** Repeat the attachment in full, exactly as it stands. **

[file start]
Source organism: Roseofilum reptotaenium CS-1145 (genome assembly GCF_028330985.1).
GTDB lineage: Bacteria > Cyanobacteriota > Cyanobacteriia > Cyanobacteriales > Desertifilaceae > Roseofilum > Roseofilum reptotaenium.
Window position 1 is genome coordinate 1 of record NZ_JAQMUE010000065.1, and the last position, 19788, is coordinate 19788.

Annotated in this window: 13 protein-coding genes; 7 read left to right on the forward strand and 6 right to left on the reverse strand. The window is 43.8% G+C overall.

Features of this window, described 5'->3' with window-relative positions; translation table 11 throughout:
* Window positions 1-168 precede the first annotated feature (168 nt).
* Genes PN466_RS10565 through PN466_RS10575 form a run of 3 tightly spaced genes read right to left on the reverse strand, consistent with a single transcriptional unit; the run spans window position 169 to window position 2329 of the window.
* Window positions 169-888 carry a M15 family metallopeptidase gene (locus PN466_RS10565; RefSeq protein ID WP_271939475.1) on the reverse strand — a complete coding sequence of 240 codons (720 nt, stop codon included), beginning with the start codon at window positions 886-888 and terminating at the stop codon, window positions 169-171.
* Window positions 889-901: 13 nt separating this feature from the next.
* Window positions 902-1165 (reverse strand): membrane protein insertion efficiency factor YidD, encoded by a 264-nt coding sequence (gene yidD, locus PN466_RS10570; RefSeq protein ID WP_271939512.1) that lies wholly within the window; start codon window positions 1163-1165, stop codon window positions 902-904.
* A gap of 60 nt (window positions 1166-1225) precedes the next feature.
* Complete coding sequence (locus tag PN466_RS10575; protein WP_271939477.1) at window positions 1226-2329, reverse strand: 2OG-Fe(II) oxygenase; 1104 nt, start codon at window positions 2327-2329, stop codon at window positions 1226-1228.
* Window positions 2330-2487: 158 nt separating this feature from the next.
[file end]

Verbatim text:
Source organism: Roseofilum reptotaenium CS-1145 (genome assembly GCF_028330985.1).
GTDB lineage: Bacteria > Cyanobacteriota > Cyanobacteriia > Cyanobacteriales > Desertifilaceae > Roseofilum > Roseofilum reptotaenium.
Window position 1 is genome coordinate 1 of record NZ_JAQMUE010000065.1, and the last position, 19788, is coordinate 19788.

Annotated in this window: 13 protein-coding genes; 7 read left to right on the forward strand and 6 right to left on the reverse strand. The window is 43.8% G+C overall.

Features of this window, described 5'->3' with window-relative positions; translation table 11 throughout:
* Window positions 1-168 precede the first annotated feature (168 nt).
* Genes PN466_RS10565 through PN466_RS10575 form a run of 3 tightly spaced genes read right to left on the reverse strand, consistent with a single transcriptional unit; the run spans window position 169 to window position 2329 of the window.
* Window positions 169-888 carry a M15 family metallopeptidase gene (locus PN466_RS10565; RefSeq protein ID WP_271939475.1) on the reverse strand — a complete coding sequence of 240 codons (720 nt, stop codon included), beginning with the start codon at window positions 886-888 and terminating at the stop codon, window positions 169-171.
* Window positions 889-901: 13 nt separating this feature from the next.
* Window positions 902-1165 (reverse strand): membrane protein insertion efficiency factor YidD, encoded by a 264-nt coding sequence (gene yidD, locus PN466_RS10570; RefSeq protein ID WP_271939512.1) that lies wholly within the window; start codon window positions 1163-1165, stop codon window positions 902-904.
* A gap of 60 nt (window positions 1166-1225) precedes the next feature.
* Complete coding sequence (locus tag PN466_RS10575; protein WP_271939477.1) at window positions 1226-2329, reverse strand: 2OG-Fe(II) oxygenase; 1104 nt, start codon at window positions 2327-2329, stop codon at window positions 1226-1228.
* Window positions 2330-2487: 158 nt separating this feature from the next.